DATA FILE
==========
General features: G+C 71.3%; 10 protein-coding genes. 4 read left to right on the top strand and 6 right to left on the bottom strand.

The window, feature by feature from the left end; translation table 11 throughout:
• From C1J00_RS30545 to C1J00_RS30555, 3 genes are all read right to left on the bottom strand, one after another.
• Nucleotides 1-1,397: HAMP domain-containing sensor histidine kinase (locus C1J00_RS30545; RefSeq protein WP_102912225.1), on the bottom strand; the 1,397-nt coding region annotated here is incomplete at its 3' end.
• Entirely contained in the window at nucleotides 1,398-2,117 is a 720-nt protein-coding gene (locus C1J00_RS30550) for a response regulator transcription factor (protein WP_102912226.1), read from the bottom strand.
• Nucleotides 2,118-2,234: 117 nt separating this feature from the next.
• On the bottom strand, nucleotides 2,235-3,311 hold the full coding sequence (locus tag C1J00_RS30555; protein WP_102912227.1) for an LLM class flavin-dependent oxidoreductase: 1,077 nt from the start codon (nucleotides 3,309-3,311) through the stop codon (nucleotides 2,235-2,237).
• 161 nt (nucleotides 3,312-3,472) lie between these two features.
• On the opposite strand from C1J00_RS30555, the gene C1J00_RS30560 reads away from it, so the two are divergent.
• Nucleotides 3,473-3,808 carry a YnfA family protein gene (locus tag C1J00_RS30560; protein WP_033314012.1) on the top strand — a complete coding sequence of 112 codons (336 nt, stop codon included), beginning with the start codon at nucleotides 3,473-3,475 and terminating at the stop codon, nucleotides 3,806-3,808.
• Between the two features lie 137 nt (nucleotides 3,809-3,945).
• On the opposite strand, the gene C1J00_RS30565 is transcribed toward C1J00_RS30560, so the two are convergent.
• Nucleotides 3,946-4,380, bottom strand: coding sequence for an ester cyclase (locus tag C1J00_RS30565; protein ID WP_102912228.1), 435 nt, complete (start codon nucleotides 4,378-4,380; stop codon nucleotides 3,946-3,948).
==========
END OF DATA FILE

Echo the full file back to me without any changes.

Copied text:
General features: G+C 71.3%; 10 protein-coding genes. 4 read left to right on the top strand and 6 right to left on the bottom strand.

The window, feature by feature from the left end; translation table 11 throughout:
• From C1J00_RS30545 to C1J00_RS30555, 3 genes are all read right to left on the bottom strand, one after another.
• Nucleotides 1-1,397: HAMP domain-containing sensor histidine kinase (locus C1J00_RS30545; RefSeq protein WP_102912225.1), on the bottom strand; the 1,397-nt coding region annotated here is incomplete at its 3' end.
• Entirely contained in the window at nucleotides 1,398-2,117 is a 720-nt protein-coding gene (locus C1J00_RS30550) for a response regulator transcription factor (protein WP_102912226.1), read from the bottom strand.
• Nucleotides 2,118-2,234: 117 nt separating this feature from the next.
• On the bottom strand, nucleotides 2,235-3,311 hold the full coding sequence (locus tag C1J00_RS30555; protein WP_102912227.1) for an LLM class flavin-dependent oxidoreductase: 1,077 nt from the start codon (nucleotides 3,309-3,311) through the stop codon (nucleotides 2,235-2,237).
• 161 nt (nucleotides 3,312-3,472) lie between these two features.
• On the opposite strand from C1J00_RS30555, the gene C1J00_RS30560 reads away from it, so the two are divergent.
• Nucleotides 3,473-3,808 carry a YnfA family protein gene (locus tag C1J00_RS30560; protein WP_033314012.1) on the top strand — a complete coding sequence of 112 codons (336 nt, stop codon included), beginning with the start codon at nucleotides 3,473-3,475 and terminating at the stop codon, nucleotides 3,806-3,808.
• Between the two features lie 137 nt (nucleotides 3,809-3,945).
• On the opposite strand, the gene C1J00_RS30565 is transcribed toward C1J00_RS30560, so the two are convergent.
• Nucleotides 3,946-4,380, bottom strand: coding sequence for an ester cyclase (locus tag C1J00_RS30565; protein ID WP_102912228.1), 435 nt, complete (start codon nucleotides 4,378-4,380; stop codon nucleotides 3,946-3,948).